The publications about musk shed light on a development in medical research between the mid sixteenth and late seventeenth century. While Gessner treated musk as one item of a whole collection of specimens or objects under zoological headers, the header of general physics, or headers given by ancient perfumery research, Schenck and Schroeck, at least in his disseration,  examined the secretion on its own, giving due space to all known details that other literature might provide. This university dissertation research was not very remote from the earlier collectionism, although it gave more attention to non-collection-based questions, such as how to extract the musk from the gland. In the last instance, the academy-guided book, Schroeck was writing for a scientific community outside the university. He included contemporary anatomical and chemical discoveries made in other universities for his academic readers, and also stressed the practical and pharmaceutical benefits to human health of studying musk.       

 (1) Cf. http://www.wwf.at/de/menu24/arten120/ , accessed 10 July 2016.

(2) Rowe, David. Chemistry and Technology of Flavours and Fragrances. John Wiley & Sons, 2009, 143-165.

(3) Compare for the general history of medical studies in the 16th and 17th centuries: Siraisi, Nancy G. “Medicine, 1450–1620, and the History of Science.” Isis 103.3 (2012): 491–514; Klestinec, Cynthia. Medical education in Padua: students, faculty and facilities, in Grell, Ole Peter. Centres of Medical Excellence?: Medical Travel and Education in Europe, 1500-1789. Farnham, Surrey, England: Ashgate, 2010. The History of Medicine in Context, 193-220.

(4) Gessner, Conrad. Historiae Animalium Lib.I. de Quadrupedibus Uiuiparis. Zürich: Froschauer, 1551, p. 786–793 (Capreolus moschi: Musk deer), p. 948–949 (Feles Zibethi (Zibeth cat).

(5) Vives, Juan Luis, et al. Ioannis Lodovici Vivis Valentini de Anima & Vita Libri Tres. Eiusdem Argumenti Viti Amerbachii de Anima Libri IIII. Philippi Melanthonis Liber Vnus. His Accedit Nunc Primùm Conradi Gesneri De Anima Liber, Sententiosa Breuitate, Velutiq́ue per Tabulas & Aphorismos Magna Ex Parte Conscriptus ... . Zürich: Hans Jakob Geßner, 1563, p. 846, 854.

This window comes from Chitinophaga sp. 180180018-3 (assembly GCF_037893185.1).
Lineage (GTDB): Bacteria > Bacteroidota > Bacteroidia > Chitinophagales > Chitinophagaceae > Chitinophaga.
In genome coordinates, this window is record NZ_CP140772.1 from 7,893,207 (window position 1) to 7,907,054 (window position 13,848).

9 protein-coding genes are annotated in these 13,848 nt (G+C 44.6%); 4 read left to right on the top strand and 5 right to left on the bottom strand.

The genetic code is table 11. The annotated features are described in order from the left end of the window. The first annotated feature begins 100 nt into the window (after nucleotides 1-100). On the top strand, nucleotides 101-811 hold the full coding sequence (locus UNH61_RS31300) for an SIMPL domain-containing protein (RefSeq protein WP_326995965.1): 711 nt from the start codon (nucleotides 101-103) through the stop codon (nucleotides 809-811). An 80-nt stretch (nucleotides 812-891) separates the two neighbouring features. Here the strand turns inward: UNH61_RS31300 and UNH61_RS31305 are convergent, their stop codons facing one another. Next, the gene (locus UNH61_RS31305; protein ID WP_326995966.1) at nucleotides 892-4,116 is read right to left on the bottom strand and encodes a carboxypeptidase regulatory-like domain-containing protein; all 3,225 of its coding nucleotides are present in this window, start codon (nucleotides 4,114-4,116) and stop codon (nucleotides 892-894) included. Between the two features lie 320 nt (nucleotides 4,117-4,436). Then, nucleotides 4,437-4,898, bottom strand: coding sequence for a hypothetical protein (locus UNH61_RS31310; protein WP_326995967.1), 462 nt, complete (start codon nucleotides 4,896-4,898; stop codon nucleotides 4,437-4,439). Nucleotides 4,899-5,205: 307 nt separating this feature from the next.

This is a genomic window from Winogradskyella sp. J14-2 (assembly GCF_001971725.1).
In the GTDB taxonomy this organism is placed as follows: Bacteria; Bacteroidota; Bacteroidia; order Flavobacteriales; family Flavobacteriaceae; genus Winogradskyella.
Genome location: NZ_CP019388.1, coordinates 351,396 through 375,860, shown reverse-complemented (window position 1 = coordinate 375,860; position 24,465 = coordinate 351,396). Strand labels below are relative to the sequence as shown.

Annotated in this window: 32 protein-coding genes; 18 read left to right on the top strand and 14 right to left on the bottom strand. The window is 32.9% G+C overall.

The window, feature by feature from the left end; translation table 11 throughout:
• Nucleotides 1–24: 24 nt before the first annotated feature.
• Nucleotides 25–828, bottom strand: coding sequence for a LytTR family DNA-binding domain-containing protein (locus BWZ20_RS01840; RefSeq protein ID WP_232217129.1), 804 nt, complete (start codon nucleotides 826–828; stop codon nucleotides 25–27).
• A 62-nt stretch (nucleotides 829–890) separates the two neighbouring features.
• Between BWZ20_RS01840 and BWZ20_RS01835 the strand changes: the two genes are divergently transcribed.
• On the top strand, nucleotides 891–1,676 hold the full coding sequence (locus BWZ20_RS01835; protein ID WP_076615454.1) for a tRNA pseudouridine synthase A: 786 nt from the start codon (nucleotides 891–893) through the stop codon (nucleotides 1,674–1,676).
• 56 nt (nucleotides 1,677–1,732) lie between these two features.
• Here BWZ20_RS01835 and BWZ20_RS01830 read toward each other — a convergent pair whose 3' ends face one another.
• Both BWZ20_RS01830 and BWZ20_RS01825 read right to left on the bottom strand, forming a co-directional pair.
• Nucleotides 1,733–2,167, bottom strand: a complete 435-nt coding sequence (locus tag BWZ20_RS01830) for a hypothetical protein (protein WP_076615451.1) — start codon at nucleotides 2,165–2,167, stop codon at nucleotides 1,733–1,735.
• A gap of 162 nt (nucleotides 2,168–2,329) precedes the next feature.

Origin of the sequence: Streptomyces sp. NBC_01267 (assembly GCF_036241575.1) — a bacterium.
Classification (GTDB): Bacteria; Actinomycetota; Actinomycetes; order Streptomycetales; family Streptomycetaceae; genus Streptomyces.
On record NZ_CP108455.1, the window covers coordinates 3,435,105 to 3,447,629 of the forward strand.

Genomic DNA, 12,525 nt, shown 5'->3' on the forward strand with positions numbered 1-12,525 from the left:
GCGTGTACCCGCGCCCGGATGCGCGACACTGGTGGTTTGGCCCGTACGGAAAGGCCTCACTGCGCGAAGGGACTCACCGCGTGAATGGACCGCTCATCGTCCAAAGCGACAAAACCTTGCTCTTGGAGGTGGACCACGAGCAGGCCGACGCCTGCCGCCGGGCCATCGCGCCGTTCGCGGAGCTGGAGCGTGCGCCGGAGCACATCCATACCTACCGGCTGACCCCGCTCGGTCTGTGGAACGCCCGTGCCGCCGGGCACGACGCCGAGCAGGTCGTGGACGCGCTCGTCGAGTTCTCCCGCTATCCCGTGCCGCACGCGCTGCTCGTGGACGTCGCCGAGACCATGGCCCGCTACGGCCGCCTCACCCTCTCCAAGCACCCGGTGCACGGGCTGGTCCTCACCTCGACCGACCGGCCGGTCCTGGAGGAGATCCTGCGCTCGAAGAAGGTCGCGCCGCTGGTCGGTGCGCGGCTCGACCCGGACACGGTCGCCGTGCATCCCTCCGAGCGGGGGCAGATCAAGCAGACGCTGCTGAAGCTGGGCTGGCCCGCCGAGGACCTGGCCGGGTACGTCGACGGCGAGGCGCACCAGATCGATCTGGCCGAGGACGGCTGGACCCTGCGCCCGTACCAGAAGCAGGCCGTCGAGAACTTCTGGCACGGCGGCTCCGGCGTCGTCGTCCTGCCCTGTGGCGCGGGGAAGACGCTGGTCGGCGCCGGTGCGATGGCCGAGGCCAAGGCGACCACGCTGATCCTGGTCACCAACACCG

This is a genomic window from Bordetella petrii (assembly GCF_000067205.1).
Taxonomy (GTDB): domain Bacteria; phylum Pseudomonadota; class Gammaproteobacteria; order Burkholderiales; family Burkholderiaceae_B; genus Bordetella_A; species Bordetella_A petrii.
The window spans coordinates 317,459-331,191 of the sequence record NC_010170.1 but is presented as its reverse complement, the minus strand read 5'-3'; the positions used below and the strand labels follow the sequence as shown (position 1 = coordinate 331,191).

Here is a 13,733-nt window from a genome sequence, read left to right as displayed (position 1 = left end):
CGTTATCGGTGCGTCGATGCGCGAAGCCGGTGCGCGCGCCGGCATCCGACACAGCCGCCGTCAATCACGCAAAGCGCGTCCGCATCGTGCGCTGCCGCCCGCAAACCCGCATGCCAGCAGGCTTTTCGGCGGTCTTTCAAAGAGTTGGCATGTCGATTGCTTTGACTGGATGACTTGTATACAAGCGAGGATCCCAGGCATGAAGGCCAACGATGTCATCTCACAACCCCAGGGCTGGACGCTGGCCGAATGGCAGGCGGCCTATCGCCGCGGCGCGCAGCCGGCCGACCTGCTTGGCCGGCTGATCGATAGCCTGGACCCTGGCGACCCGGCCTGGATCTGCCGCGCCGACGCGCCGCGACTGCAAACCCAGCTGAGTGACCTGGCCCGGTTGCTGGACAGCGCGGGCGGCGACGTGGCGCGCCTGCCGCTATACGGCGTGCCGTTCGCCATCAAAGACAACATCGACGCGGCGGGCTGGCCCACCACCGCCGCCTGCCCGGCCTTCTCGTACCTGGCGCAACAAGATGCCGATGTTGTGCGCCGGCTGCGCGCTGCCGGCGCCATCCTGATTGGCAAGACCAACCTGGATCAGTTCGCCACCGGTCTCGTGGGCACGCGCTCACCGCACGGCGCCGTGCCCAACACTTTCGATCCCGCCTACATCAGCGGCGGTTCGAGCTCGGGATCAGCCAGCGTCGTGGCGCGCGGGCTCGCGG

(6) Gessner, Conrad. Thesaurus Evonymi Philiatri, de remediis secretis, liber. Zürich: Andreas Geßner, 1554, 174-175 (Amber, musk and camphora are mixt for a medication), p. 266–269 (rose water with musk), and other places.

(7) Schroeck, Lucas. Historia Moschi. Augustae Vindelicorum: Göbelius, 1682.

(8) As Leopoldina, the academy had its seat from the 19th century in Halle, Germany, and was promoted in 2008 to National Academy of Sciences. Today, its full title is Deutsche Akademie der Naturforscher Leopoldina – Nationale Akademie der Wissenschaften. Lucas Schroeck was 1693 elected as president of the then called  Academia naturae curiosorum and held the title until his death in 1730. His society name was Celsus I. See for more details Neigebaur, Johann Ferdinand. Geschichte der Kaiserlichen Leopold Carolinischen Deutschen Akademie der Naturforscherwährend des zweiten Jahrunderts ihres Bestehens. Friedrich Fromann, 1860, p. 14.

(9) Schenck, Johann Theodor; Schroeck, Lucas. Exercitationem Academicam De Moscho, Illustris Medicorum Ordinis in Florentissima Salana Consensu, Sub Praesidio ... Dn. Johannis Theodori Schenckii ... Publicae Disquisitioni Submittit Lucas Schroeckius, Augustanus. Autor & Respondens, Ad Diem Octobris. A.S.R. MDCLXVII. Jena: Wertherus, 1667.

(10) Article „Schenck, Johann Theodor“ by Julius Pagel in: Allgemeine Deutsche Biographie, edited by Historische Kommission bei der Bayerischen Akademie der Wissenschaften, vol. 31 (1890), p. 51–52, Digital full text in Wikisource, URL: https://de.wikisource.org/w/index.php?title=ADB:Schenck,_Johann_Theodor&oldid=2506016 (Version of 10 July 2016)

(11) Compare Zimmermann, Barbara. “Die Diätetik bei Johann Theodor Schenck: e. Beitr. zur Medizingeschichte der Barockzeit.” Heidelberg, Univ., Diss., 1988.

(12) Schenck, Johann Theodor, Johann Philipp Höchstetter. Dissertatio Medica De Cinnamomo. Jena: Wertherus, 1670.

(13) Saltzmann, Johann Rudolph, and Theodorus Wynants. Varia observata anatomica hactenus inedita. Amsterdam: Konynenberg, 1669.